Researchers from the University of Michigan are developing a display technology based on iridescence that could lead to high-resolution, reflective, color display screens. What the developers are trying to do is to mimic pecock’s unique iridescent color shifting mechanism using electronics.
The new U-M research could lead to advanced color e-books and electronic paper, as well as other color reflective screens that do not need their own light to be readable. Reflective displays consume much less power than their backlit cousins in laptops, tablet computers, smartphones and TVs. The technology could also enable leaps in data storage and cryptography, for example, documents could be marked invisibly to prevent counterfeiting.
In a peacock's mother-of-pearl tail, precisely arranged hairline grooves reflect light of certain wavelengths. That's why the resulting colors appear different depending on the movement of the animal or the observer. Imitating this system—minus the rainbow effect—has been a leading approach to developing next-generation reflective displays.
Led by Jay Guo, professor of electrical engineering and computer science, the researchers harnessed the ability of light to funnel into nanoscale metallic grooves and get trapped inside. With this approach, they found the reflected hues stay true regardless of the viewer's angle.
"That's the magic part of the work. Light is funneled into the nanocavity, whose width is much, much smaller than the wavelength of the light. And that's how we can achieve color with resolution beyond the diffraction limit. Also counterintuitive is that longer wavelength light gets trapped in narrower grooves," said Mr. Guo.
The diffraction limit was long thought to be the smallest point you could focus a beam of light to. Others have broken the limit as well, but the U-M team did so with a simpler technique that also produces stable and relatively easy-to-make color. Each individual groove – much smaller than the light wavelength – is sufficient to do this function. In a sense, only the green light can fit into the nanogroove of a certain size.
The U-M team determined what size slit would catch what color light. Within the framework of the print industry standard cyan, magenta and yellow color model, the team found that at groove depths of 170nm and spacing of 180nm, a slit 40nm wide can trap red light and reflect a cyan color. A slit 60nm wide can trap green and make magenta. One 90nm wide traps blue and produces yellow. The visible spectrum spans from about 400nm for violet to 700nm for red.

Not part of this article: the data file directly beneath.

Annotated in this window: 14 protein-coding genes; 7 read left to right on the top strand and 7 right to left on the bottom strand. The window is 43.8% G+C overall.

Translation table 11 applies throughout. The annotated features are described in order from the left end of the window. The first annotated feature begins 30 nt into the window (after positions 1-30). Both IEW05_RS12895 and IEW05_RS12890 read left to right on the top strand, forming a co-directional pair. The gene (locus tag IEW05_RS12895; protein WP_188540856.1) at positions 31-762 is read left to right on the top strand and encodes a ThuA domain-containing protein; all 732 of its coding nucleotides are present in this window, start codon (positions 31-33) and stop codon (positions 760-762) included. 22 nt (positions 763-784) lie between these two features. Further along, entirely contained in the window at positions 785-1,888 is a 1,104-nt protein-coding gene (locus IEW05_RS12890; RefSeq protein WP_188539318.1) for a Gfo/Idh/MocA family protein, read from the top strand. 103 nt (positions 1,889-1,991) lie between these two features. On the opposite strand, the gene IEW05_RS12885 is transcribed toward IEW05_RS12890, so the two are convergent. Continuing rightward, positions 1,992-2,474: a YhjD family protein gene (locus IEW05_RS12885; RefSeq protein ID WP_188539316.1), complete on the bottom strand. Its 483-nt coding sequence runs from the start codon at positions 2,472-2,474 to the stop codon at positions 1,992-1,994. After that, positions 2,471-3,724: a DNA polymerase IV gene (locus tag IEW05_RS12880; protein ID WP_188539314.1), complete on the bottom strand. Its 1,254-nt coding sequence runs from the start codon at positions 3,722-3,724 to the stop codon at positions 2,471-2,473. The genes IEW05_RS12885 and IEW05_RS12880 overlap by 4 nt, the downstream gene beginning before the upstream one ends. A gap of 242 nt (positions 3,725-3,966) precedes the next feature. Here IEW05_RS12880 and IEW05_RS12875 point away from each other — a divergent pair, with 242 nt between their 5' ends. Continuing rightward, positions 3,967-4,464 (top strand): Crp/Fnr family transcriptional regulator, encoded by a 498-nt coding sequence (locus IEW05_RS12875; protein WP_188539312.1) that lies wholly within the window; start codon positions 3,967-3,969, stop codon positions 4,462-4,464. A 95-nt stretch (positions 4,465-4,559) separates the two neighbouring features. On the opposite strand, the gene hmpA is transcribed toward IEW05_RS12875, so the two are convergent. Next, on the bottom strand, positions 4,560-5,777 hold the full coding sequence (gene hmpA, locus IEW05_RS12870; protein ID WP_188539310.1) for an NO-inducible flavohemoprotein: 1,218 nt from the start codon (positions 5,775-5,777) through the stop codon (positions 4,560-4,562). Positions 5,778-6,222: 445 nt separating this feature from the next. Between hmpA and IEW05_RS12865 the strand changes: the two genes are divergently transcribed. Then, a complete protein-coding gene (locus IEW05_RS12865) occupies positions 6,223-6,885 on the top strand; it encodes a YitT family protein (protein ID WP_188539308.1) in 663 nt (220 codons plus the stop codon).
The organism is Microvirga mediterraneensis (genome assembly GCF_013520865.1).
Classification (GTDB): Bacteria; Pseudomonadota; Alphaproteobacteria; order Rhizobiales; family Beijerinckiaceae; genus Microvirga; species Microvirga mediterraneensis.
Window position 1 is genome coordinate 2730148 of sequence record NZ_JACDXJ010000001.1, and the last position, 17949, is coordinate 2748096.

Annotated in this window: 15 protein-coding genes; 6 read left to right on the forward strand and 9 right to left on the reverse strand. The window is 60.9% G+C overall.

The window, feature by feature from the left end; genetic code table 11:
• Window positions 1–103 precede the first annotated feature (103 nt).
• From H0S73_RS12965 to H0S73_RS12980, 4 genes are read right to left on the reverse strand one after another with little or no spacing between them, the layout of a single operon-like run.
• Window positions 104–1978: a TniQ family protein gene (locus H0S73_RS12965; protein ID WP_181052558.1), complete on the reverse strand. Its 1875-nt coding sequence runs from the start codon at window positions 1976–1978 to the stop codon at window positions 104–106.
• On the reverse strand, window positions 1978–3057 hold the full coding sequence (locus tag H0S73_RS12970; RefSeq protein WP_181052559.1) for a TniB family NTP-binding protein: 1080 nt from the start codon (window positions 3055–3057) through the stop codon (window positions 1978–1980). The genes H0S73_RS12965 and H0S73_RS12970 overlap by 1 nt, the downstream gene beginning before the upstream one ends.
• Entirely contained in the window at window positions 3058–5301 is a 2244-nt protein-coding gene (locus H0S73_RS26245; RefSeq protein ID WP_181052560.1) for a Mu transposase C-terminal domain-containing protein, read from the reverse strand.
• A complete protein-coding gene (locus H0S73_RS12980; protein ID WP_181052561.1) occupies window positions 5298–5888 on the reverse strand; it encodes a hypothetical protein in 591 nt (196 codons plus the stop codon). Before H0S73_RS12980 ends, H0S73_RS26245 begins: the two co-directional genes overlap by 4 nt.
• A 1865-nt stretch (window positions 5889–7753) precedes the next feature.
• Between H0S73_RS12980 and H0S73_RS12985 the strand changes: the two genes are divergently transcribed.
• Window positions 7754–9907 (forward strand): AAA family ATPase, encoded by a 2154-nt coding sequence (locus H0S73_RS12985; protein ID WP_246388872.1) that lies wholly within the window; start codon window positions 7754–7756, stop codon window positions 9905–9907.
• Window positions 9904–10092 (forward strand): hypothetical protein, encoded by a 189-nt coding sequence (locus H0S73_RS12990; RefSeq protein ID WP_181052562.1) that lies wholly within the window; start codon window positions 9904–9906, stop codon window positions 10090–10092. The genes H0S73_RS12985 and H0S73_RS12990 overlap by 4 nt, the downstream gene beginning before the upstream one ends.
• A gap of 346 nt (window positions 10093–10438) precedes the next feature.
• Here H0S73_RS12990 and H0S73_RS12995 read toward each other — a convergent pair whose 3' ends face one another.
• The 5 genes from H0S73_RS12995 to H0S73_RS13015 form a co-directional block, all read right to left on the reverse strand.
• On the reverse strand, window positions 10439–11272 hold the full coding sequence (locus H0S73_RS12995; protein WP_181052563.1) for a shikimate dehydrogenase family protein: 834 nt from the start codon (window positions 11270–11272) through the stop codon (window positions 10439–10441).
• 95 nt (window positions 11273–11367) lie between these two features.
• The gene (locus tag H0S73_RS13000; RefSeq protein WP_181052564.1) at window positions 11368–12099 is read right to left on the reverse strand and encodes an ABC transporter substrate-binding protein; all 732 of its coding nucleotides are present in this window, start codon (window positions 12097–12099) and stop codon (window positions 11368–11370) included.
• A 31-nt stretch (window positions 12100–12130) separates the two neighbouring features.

"With this reflective color, you could view the display in sunlight. It's very similar to color print," said Mr. Guo.
University of Michigan researchers created the color in these tiny Olympic rings using precisely-sized nanoscale slits in a glass plate coated with silver. Each ring is about 20 microns, smaller than the width of a human hair. They can produce different colors with different widths of the slits. Yellow is produced with slits that are each 90nm wide. The technique takes advantage of a phenomenon called light funneling that can catch and trap particular wavelengths of light, and it could lead to reflective display screens with colors that stay true regardless of the viewer's angle.
To demonstrate their device, the researchers etched nanoscale grooves in a plate of glass with the technique commonly used to make integrated circuits, or computer chips. Then they coated the grooved glass plate with a thin layer of silver. When light – which is a combination of electric and magnetic field components – hits the grooved surface, its electric component creates what's called a polarization charge at the metal slit surface, boosting the local electric field near the slit. That electric field pulls a particular wavelength of light in.
Right now, the new device can make static pictures, and the researchers hope to develop a moving picture version in the near future.
Detail images of the Olympic rings, as viewed through a scanning electron microscope. The magenta color in the bow is produced with several short lines, as small as 100nm long and 60nm wide, demonstrating ultra-high color resolution. The purple color in the gymnast's rope is produced by just two nanoscale grooves.